Unfortunately, I don’t think the Yankees will make a change. There are already stories that they are working on a new deal with Cashman. I can only hope that if they keep him they make him change some of the ways he operates. Brian has been a wonderful GM for 17 years, but the time has come to try a new one.

 

Great Job Boston

I want to compliment the Red Sox and all of Boston on a fabulous job this weekend. The fans were awesome and the way the club handled the Derek Jeter ceremony was incredible. While we may be enemies on the field, it is always great to see us come together off of it.

October in September

Sometimes the baseball gods give us a perfect moment.

Start with the first inning as we saw Derek rip a double off the wall in left to drive in a run. It was a sight we haven’t seen much of lately and it was only an appetizer.

There was the 7th inning where it looked like Jeter had driven in the winning run. And it happened not with a hit, but on an error when the guy who won the last two gold gloves at shortstop inexplicably threw the ball into right field.  It was as if the baseball gods intervened and decided that Jeter had to finish with the game winning RBI.

But then they realized they could write an even better story. They noticed that Jeter would hit third in the bottom of the ninth, if there was a bottom of the 9th.  And so the Yankees closer, who had been dominant all year, who had not given up two home runs in the same game since 2012, promptly did just that and blew a 5-2 lead. If you didn’t know what was going to happen next, you haven’t been paying attention these past 20 years.

Jose Pirela, with all of 11 big league AB’s , slapped a single to left,  The Yankees brought in Richardson, their designated speedster, and Gardner sacrificed him to second. The stage was set and once more Jeter proved homself to be able to rise to the occasion. The swing was one we can see in our sleep and the result was classic Jeter- a single to right. The throw was a tad late and there was Derek being mobbed at first and the new place rocking with emotion.

It was glorious. It was perfect. It was something to savor for a long time.

Jeter Needs To Play This Weekend

We know that tonight will be emotional. We know that the fans will give Derek Jeter a huge sendoff and however Joe Girardi handles it, Jeter will leave to the loudest ovation in the new place since 2009. (My bet is he gets replaced at short in the middle of an inning so he can walk off the field alone.) But whatever happens, tonight should not be the end.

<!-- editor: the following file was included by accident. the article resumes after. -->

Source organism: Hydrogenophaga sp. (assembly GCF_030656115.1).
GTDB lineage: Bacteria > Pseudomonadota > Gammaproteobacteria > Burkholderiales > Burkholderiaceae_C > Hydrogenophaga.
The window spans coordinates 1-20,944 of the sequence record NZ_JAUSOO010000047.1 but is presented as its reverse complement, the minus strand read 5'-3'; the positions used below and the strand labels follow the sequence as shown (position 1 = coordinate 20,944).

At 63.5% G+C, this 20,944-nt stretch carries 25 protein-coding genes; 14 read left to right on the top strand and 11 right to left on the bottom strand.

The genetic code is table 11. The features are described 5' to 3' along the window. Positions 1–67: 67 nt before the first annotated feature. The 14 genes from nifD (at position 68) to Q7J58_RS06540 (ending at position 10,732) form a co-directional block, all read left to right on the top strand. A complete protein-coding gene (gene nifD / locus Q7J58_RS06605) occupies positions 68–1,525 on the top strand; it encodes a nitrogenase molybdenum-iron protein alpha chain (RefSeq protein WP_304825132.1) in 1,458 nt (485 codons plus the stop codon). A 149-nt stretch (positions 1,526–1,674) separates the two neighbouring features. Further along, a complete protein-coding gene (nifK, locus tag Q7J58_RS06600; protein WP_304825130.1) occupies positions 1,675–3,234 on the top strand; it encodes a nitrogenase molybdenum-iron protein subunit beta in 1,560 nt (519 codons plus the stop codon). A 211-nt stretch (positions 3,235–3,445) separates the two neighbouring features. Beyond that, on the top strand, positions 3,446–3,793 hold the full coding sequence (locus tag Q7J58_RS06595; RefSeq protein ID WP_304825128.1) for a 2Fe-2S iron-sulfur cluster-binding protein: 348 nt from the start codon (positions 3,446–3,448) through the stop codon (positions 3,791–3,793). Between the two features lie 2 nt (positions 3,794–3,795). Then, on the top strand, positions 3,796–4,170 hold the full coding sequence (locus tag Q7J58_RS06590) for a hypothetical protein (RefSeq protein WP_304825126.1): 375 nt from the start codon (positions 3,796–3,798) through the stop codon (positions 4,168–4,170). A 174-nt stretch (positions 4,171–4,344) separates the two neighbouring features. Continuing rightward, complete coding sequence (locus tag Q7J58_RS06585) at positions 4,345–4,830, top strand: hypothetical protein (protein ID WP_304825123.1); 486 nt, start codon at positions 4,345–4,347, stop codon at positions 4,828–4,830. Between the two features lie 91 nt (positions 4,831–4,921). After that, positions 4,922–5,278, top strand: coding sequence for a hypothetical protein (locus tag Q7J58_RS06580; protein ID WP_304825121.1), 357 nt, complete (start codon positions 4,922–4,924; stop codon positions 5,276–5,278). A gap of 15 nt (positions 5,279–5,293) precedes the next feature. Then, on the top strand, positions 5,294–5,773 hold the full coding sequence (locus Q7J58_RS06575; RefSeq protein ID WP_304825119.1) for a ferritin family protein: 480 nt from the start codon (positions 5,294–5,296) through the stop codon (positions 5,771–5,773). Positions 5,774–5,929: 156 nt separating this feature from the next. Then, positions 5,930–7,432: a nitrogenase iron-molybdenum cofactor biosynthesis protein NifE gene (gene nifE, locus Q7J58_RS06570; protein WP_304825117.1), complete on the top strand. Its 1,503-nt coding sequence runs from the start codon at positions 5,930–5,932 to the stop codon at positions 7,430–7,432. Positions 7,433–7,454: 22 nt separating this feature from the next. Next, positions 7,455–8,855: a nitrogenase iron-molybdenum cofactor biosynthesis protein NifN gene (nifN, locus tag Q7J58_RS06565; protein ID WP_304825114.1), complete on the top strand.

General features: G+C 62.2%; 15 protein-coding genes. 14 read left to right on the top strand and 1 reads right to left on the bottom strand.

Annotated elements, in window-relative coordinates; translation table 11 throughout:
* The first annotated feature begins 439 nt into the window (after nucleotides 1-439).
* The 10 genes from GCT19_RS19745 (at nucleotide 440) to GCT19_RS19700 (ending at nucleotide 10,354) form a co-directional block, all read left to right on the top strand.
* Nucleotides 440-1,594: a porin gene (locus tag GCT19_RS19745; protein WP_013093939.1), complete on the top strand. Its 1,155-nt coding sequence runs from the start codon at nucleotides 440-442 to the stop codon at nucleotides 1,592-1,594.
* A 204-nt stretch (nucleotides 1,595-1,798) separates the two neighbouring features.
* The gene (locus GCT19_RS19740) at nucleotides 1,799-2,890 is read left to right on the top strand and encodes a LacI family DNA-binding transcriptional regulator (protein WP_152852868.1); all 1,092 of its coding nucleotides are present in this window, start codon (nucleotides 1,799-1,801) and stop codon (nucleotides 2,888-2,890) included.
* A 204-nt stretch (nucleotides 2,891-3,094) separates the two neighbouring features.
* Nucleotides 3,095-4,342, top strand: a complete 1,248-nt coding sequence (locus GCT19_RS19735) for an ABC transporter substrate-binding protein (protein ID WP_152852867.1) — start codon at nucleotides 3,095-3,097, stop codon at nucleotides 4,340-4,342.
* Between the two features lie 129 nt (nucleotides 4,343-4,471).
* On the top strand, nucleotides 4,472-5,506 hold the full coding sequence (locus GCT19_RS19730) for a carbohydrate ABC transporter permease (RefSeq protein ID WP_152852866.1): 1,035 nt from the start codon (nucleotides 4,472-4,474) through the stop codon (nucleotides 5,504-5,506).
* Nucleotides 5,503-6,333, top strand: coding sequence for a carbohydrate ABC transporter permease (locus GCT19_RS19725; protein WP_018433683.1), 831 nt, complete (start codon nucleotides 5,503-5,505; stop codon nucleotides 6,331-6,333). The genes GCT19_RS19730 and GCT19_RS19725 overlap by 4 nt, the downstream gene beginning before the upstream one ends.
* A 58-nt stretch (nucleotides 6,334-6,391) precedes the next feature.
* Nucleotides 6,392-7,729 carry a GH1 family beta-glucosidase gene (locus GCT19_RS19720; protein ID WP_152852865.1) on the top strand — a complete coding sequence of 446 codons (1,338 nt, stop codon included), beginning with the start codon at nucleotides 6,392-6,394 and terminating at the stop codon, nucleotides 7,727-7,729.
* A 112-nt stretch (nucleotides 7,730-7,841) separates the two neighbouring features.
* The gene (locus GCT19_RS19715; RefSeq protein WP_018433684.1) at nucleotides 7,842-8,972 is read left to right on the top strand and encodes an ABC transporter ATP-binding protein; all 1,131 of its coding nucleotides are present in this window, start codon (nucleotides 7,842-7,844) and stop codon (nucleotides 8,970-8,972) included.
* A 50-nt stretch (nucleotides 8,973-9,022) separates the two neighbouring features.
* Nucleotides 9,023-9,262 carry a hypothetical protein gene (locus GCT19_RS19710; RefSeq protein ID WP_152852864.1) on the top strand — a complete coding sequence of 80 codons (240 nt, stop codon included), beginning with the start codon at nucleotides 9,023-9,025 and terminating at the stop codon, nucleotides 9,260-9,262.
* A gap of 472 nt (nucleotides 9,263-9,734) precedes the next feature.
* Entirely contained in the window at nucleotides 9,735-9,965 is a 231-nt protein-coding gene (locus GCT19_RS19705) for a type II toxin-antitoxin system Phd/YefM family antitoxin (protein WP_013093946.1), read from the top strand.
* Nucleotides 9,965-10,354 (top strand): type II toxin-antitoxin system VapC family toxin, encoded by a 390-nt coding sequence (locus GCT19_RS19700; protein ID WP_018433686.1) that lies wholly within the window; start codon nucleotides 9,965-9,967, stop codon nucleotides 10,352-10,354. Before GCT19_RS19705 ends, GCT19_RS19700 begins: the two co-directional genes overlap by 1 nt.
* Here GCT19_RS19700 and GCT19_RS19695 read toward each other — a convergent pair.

I never knew until the other day that Ted Williams finished his Red Sox career three games early. I knew he hit a homer in his final Fenway AB, but I didn’t know the Red Sox had three games in New York after that which Williams didn’t play in. People are calling for Jeter to do the same thing Williams did and take the uniform off tonight and start his retirement. They are wrong.

They are wrong because this is not 1960 and they are wrong because of the way Jeter has handled his retirement. In 1960 fans didn’t go to games like they do today. The COMBINED attendance for the three final Yankees-Red Sox games in 1960 was less than 40,000, and the Yankees were heading to the World Series. Furthermore, there wasn’t a scalping market in 1960 like there is today. The cheapest ticket on Stub Hub for Sunday’s game right now is $211. People are not paying those prices to see the 90-loss Red Sox face the .500 Yankees. They are paying to see Jeter and he owes it to them to show up and play in all three games. (In the interest of full disclosure thanks to Andy, I have a ticket to Saturday’s game which he purchased at face value.) 

Furthermore, Jeter has turned his retirement into a sappy good-bye tour that he is making a fortune off of. Mariano Rivera took the time to meet with season ticket holders and behind the scenes employees last year. I thought that justified the endless tributes he received around the league.  Jeter says he can’t do that as an everyday player, but he managed to have a meet and greet for anyone willing to pay from $149 to $2999 Monday before the Yankees night game. Jeter and Steiner Sports have flooded the marketplace with Jeter memorabilia. For $25,000 you can buy a uniform he wore. If that’s too much, how about $2500 for a lineup card with his name in it? Still too much?  Then the name plate for his locker at “only” $1500 may be for you. Jeter is entitled to make as much as he wants, but he gets paid to play baseball games, almost $100,000 a game this year. None of the tributes or financial windfalls would happen without Jeter’s approval. The Red Sox will offer him one last tribute and Jeter will take some swings and head off to a very comfortable retirement. That’s his prerogative, but not until September 29th.